Larix laricina) .
KWK and BGR lakes originated from the thawing
permafrost mounds that are lithalsas and SAS
lakes from palsas; the term palsa refers to
organic mounds and lithalsa to mineral mounds
Before sampling all material was acid
decontaminated according to the clean protocol
. Vertical profiles of physico-chemical
parameters from the sampled thaw ponds were
recorded: pH, DO (dissolved oxygen),
conductivity and temperature. These parameters
were measured with 600R multi-parametric probe
(Yellow Spring Instrument).
Water samples were collected at different depths.
These depths were previously chosen according
to the water profiles using vertical profile of DO
as a criterion. Sampled waters were used to
determined dissolved trace elements (total and
labile), dissolved organic carbon (DOC),
dissolved sulphur species (sulfate and sulphide),
and for 13
C-DOC analysis. All samples were
acidified with 10L of double distilled HNO3 in 10
mL polyethylene tubes, after filtered in situ with a
0.45 m pore size acetate filters (Whatman) for
sulphur and total trace-element analysis or glass
fiber filter (Whatman) for organic carbon
determinations. For sulphur analysis a 1 mL dark
sealed glass tube was used to store the samples,
and immediately sealed to prevent sulphide
oxidation . For labile trace element
concentrations the Diffusive Gradient in Thin Film
(DGT) was used.
Surface soils and sediments (< 5 cm depth)
samples were collected near the lakes (less than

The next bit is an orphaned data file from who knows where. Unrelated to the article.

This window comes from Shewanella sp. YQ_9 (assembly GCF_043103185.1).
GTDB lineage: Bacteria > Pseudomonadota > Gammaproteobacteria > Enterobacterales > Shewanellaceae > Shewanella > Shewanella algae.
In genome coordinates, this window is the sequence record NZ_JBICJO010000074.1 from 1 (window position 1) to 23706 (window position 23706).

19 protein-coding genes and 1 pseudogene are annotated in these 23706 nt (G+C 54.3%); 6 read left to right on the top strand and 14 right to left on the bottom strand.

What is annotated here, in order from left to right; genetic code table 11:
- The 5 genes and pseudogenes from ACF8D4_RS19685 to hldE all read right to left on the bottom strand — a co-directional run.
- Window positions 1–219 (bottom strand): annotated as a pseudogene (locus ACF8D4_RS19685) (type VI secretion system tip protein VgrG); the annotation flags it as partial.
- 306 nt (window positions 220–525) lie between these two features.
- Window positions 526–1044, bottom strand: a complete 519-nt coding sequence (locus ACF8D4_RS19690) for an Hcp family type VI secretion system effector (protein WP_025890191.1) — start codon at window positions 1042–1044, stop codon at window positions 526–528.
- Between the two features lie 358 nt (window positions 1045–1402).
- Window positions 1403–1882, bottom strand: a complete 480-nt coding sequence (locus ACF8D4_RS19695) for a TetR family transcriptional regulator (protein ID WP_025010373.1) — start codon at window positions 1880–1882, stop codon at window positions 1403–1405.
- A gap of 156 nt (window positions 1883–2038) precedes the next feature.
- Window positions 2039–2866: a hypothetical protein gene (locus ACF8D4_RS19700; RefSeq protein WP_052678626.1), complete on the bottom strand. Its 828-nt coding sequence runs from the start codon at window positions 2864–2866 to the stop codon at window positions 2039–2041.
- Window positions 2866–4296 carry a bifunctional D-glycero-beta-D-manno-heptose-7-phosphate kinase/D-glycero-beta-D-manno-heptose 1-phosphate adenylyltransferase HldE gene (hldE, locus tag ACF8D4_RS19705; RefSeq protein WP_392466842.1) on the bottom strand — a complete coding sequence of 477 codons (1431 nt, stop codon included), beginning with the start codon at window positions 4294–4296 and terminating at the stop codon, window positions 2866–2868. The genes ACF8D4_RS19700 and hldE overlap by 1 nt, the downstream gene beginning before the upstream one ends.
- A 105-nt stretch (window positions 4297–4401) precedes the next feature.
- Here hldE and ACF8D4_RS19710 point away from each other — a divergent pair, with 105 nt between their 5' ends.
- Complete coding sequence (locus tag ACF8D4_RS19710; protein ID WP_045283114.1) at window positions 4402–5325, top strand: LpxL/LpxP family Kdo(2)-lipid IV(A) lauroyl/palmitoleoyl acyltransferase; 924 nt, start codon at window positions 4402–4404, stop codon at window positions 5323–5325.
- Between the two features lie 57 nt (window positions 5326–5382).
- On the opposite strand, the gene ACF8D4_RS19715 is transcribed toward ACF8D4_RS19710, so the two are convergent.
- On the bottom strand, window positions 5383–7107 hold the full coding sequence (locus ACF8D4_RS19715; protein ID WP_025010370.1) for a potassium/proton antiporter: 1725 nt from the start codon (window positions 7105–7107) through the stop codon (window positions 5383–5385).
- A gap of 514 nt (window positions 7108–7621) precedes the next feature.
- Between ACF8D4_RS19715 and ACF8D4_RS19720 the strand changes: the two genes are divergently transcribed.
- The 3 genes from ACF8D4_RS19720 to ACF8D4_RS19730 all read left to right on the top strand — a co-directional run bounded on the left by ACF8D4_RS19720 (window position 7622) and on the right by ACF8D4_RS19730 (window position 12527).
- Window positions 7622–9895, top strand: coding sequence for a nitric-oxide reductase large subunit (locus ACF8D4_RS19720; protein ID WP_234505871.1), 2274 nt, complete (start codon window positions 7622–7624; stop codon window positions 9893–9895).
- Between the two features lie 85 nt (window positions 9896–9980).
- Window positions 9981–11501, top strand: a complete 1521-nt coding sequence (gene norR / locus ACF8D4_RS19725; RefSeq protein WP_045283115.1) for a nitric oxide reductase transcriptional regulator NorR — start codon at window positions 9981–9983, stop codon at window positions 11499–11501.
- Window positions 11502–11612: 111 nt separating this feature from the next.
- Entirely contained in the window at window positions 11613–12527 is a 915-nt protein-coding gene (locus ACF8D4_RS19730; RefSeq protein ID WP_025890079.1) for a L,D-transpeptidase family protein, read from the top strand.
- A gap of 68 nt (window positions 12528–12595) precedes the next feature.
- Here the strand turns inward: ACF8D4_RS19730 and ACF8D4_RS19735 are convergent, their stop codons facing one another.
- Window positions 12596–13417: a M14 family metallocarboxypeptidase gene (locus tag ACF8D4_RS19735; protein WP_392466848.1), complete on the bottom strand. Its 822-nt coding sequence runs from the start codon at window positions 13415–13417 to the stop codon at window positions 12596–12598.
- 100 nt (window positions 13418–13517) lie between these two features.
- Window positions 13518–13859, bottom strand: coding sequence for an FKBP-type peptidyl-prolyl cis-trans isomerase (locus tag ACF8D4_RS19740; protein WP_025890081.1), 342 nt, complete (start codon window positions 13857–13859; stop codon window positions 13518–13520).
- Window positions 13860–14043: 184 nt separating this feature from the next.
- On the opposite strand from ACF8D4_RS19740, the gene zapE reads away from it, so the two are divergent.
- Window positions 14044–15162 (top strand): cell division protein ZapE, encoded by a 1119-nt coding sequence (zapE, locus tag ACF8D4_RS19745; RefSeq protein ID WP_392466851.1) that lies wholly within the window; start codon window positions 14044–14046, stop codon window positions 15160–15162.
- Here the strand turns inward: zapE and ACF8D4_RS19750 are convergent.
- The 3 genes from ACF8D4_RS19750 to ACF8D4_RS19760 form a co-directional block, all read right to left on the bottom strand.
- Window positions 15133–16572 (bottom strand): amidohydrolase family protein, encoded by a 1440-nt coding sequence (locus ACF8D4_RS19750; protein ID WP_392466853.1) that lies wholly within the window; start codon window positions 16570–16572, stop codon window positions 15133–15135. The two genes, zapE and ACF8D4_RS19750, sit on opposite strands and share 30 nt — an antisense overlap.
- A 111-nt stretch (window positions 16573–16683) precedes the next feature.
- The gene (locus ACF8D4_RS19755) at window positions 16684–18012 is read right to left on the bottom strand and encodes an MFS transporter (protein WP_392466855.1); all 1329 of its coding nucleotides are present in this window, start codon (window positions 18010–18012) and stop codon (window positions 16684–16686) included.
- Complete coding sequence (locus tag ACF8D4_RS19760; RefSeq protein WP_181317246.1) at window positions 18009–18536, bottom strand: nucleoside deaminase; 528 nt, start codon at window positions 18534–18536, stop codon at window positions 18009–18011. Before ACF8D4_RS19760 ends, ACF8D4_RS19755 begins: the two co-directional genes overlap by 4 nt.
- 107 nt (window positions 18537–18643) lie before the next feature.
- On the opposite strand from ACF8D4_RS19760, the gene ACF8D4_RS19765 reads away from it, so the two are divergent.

3 m from the shore) with a plastic spatula and
stored in a plastic bag. After dried at 40C
overnight, they were desegregated (separation of
roots), pulverized in an agate mortar and stored
frieze-dried in polyethylene tubes for future
4. Analytical Methods
DOC was determined using high temperature
catalytic oxidation method as debribed in .
Briefly, an aliquot of 100 L of water was injected
in a vertical furnace made of quartz, filled with a
catalyst of 0.5% Pt on aluminum oxide (Al2O3)
and at 680C. The CO2 formed is measured in a
Shimadzu TOC 5000A, and its concentration is
determined by calibration curve method using
potassium hydrogen phthalate solution as
standard (0-100 mM).
Stable carbon isotope of DOC analysis
measurements were done using the method
described in . Samples were analyzed using
a Thermo Electron Surveyor plus HPLC System.
Results are expressed as -values relative to the
VPDB standard (Pee Dee Belemnite), and are
defined as :
The contribution of carbon from C4 plants and C3
plants were compared with literature.
The labile trace elements concentration was
measured using the Diffusive Gradient in Thin
films (DGT) technique described by Larner et al.
(2006). The DGT samplers (DGT Research Ltd,
UK) were deployed of c.a. 48h at depth to